Cardinal Flower (Lobelia cardinalis)

This common urban plant reaches a height of 6 inches to 6 feet. One of its most distinguishing characteristics are the intense red flowers that bloom on spikes up to 8-inches long.
Life History
These plants survive Texas' hot dry summer by living in wet shady areas. In the winter they die back to a circular ring of leaves called a basal rosette. These leaves are resistant to cold and allow the plant to continue to produce and store food. Cardinal flowers reproduce when stems are partially buried. New plants grow where the buried leaves are attached to the stems. Although the cardinal flower is a perennial, meaning it lives more than two years, it is short-lived. Its size varies according to environmental conditions.

Cardinal flowers are quite uncommon. They are specially modified so that they can only be pollinated by hummingbirds. The vivid red flowers bloom in the fall at the same time that hummingbirds embark on their migration south. Hummingbirds are attracted to the blooms' bright color and abundant nectar, and carry the pollen long distances from flower to flower and ensure the plant's survival.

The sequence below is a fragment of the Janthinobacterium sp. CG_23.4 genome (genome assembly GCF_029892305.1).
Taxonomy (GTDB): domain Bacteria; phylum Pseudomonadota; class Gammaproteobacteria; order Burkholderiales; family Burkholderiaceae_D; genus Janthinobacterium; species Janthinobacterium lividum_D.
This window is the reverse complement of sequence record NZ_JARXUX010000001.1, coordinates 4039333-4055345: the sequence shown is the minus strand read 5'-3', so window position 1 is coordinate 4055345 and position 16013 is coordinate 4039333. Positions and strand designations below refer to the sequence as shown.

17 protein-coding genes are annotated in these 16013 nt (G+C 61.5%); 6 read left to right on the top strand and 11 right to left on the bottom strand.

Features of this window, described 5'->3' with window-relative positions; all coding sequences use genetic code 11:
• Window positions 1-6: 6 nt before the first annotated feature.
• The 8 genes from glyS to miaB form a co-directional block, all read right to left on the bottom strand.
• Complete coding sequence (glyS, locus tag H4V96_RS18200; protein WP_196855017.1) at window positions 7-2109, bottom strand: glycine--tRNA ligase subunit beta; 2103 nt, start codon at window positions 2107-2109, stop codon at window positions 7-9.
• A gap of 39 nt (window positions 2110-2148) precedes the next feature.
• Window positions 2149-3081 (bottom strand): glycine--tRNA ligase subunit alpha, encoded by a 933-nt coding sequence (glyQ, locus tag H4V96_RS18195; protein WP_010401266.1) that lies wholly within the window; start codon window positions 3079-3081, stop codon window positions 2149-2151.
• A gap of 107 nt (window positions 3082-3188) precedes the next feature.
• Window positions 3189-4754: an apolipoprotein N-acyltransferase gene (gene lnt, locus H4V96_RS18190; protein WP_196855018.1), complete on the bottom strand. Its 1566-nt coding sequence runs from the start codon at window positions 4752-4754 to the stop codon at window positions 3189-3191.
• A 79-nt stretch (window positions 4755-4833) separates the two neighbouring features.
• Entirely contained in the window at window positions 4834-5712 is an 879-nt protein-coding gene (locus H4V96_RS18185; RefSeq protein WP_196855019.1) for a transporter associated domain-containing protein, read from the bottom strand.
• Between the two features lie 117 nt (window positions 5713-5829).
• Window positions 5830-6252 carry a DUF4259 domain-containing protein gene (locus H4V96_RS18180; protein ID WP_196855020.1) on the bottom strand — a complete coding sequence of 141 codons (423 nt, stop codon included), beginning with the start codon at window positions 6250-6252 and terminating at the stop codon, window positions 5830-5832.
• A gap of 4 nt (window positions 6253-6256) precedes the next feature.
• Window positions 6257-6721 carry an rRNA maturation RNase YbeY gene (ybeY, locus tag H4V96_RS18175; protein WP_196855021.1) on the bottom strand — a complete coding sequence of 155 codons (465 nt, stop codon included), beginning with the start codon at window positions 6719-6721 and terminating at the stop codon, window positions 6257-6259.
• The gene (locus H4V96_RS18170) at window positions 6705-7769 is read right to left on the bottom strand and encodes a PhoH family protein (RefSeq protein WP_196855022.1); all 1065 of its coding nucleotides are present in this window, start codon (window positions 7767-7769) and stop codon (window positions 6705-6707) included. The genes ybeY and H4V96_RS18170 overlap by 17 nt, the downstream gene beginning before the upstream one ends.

Cardinal flowers grow tallest and flower best in wet, partially sunny areas.
This plant is uncommon along waterways throughout the state of Texas except in the Valley. It is found in wet shady areas throughout most of the U.S.
Legend has it that the scarlet-red flower was named for the red robes worn by cardinals in the Catholic Church. Although native to North America, it's been cultivated in Europe since the 1600s for its lovely flower. One legend claims that touching the root of this plant will bring love to the lives of elderly women!